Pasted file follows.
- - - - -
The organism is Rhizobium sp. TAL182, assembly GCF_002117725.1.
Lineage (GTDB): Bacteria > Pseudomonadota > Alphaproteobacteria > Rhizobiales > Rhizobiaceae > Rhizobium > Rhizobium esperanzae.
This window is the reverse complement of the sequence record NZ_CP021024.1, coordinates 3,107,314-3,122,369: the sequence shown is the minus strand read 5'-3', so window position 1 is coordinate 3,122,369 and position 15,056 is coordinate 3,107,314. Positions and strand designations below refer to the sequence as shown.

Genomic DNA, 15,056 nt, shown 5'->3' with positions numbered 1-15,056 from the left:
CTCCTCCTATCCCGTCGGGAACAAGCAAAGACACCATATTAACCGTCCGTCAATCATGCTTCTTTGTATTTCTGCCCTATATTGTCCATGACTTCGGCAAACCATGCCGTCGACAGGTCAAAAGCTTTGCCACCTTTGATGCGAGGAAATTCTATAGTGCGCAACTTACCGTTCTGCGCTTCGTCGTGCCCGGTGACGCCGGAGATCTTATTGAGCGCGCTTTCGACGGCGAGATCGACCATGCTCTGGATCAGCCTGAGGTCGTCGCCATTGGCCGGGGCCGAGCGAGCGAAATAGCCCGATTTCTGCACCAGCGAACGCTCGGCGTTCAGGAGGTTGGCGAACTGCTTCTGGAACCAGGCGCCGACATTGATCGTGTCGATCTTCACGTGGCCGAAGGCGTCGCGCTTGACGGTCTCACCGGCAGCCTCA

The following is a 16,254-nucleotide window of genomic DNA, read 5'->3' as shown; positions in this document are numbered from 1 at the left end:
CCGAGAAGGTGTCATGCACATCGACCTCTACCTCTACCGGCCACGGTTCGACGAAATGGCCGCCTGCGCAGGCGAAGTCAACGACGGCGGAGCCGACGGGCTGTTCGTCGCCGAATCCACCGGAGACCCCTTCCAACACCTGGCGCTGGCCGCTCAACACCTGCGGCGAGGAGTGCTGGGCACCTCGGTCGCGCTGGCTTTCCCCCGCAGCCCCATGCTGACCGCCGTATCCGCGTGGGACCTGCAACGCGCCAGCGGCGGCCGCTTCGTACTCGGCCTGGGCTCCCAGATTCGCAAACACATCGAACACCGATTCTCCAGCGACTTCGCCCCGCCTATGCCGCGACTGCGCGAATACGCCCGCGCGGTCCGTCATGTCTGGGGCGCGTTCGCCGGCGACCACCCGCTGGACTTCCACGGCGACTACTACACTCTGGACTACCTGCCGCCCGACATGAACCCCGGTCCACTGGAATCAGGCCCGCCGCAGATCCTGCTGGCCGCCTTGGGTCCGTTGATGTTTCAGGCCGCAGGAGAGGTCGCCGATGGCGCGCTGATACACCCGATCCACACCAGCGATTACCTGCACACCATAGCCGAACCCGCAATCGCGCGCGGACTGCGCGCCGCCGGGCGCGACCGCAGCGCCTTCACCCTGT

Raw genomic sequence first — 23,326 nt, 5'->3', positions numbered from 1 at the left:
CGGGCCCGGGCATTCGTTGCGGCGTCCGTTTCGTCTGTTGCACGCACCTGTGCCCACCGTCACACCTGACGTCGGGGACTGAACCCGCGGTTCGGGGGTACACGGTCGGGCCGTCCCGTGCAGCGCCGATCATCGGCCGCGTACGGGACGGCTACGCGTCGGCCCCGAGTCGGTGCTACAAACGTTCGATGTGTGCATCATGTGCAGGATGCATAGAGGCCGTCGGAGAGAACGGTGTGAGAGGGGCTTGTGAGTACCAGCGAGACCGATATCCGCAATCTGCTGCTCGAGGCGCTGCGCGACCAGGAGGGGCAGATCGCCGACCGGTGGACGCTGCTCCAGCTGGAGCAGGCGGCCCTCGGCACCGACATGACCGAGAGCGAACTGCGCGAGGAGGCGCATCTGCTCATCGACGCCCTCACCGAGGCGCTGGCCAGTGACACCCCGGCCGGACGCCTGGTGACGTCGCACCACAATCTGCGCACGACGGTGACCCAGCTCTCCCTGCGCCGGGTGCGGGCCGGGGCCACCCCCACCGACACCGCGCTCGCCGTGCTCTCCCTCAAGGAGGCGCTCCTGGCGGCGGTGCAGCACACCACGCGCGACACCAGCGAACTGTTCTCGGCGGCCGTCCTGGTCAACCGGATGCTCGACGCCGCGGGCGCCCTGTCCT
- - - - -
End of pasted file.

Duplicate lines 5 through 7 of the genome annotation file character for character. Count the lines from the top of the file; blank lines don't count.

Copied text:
CTCCTCCTATCCCGTCGGGAACAAGCAAAGACACCATATTAACCGTCCGTCAATCATGCTTCTTTGTATTTCTGCCCTATATTGTCCATGACTTCGGCAAACCATGCCGTCGACAGGTCAAAAGCTTTGCCACCTTTGATGCGAGGAAATTCTATAGTGCGCAACTTACCGTTCTGCGCTTCGTCGTGCCCGGTGACGCCGGAGATCTTATTGAGCGCGCTTTCGACGGCGAGATCGACCATGCTCTGGATCAGCCTGAGGTCGTCGCCATTGGCCGGGGCCGAGCGAGCGAAATAGCCCGATTTCTGCACCAGCGAACGCTCGGCGTTCAGGAGGTTGGCGAACTGCTTCTGGAACCAGGCGCCGACATTGATCGTGTCGATCTTCACGTGGCCGAAGGCGTCGCGCTTGACGGTCTCACCGGCAGCCTCA

The following is a 16,254-nucleotide window of genomic DNA, read 5'->3' as shown; positions in this document are numbered from 1 at the left end:
CCGAGAAGGTGTCATGCACATCGACCTCTACCTCTACCGGCCACGGTTCGACGAAATGGCCGCCTGCGCAGGCGAAGTCAACGACGGCGGAGCCGACGGGCTGTTCGTCGCCGAATCCACCGGAGACCCCTTCCAACACCTGGCGCTGGCCGCTCAACACCTGCGGCGAGGAGTGCTGGGCACCTCGGTCGCGCTGGCTTTCCCCCGCAGCCCCATGCTGACCGCCGTATCCGCGTGGGACCTGCAACGCGCCAGCGGCGGCCGCTTCGTACTCGGCCTGGGCTCCCAGATTCGCAAACACATCGAACACCGATTCTCCAGCGACTTCGCCCCGCCTATGCCGCGACTGCGCGAATACGCCCGCGCGGTCCGTCATGTCTGGGGCGCGTTCGCCGGCGACCACCCGCTGGACTTCCACGGCGACTACTACACTCTGGACTACCTGCCGCCCGACATGAACCCCGGTCCACTGGAATCAGGCCCGCCGCAGATCCTGCTGGCCGCCTTGGGTCCGTTGATGTTTCAGGCCGCAGGAGAGGTCGCCGATGGCGCGCTGATACACCCGATCCACACCAGCGATTACCTGCACACCATAGCCGAACCCGCAATCGCGCGCGGACTGCGCGCCGCCGGGCGCGACCGCAGCGCCTTCACCCTGT